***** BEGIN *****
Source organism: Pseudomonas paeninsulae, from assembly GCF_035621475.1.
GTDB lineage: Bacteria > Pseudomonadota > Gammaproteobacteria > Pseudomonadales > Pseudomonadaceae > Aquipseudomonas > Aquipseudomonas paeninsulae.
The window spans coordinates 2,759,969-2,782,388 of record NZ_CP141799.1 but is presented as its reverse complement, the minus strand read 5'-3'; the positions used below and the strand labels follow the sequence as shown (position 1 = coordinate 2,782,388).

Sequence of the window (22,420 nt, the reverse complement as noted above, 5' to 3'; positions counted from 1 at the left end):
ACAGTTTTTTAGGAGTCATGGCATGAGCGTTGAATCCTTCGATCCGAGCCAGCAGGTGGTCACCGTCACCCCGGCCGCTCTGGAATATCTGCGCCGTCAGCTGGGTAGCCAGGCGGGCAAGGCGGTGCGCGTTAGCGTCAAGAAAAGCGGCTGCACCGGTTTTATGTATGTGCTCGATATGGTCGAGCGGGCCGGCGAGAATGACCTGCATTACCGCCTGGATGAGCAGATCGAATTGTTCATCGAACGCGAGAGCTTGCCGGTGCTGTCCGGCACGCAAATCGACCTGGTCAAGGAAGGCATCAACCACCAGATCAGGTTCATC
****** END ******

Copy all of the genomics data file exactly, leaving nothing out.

Source organism: Pseudomonas paeninsulae, from assembly GCF_035621475.1.
GTDB lineage: Bacteria > Pseudomonadota > Gammaproteobacteria > Pseudomonadales > Pseudomonadaceae > Aquipseudomonas > Aquipseudomonas paeninsulae.
The window spans coordinates 2,759,969-2,782,388 of record NZ_CP141799.1 but is presented as its reverse complement, the minus strand read 5'-3'; the positions used below and the strand labels follow the sequence as shown (position 1 = coordinate 2,782,388).

Sequence of the window (22,420 nt, the reverse complement as noted above, 5' to 3'; positions counted from 1 at the left end):
ACAGTTTTTTAGGAGTCATGGCATGAGCGTTGAATCCTTCGATCCGAGCCAGCAGGTGGTCACCGTCACCCCGGCCGCTCTGGAATATCTGCGCCGTCAGCTGGGTAGCCAGGCGGGCAAGGCGGTGCGCGTTAGCGTCAAGAAAAGCGGCTGCACCGGTTTTATGTATGTGCTCGATATGGTCGAGCGGGCCGGCGAGAATGACCTGCATTACCGCCTGGATGAGCAGATCGAATTGTTCATCGAACGCGAGAGCTTGCCGGTGCTGTCCGGCACGCAAATCGACCTGGTCAAGGAAGGCATCAACCACCAGATCAGGTTCATC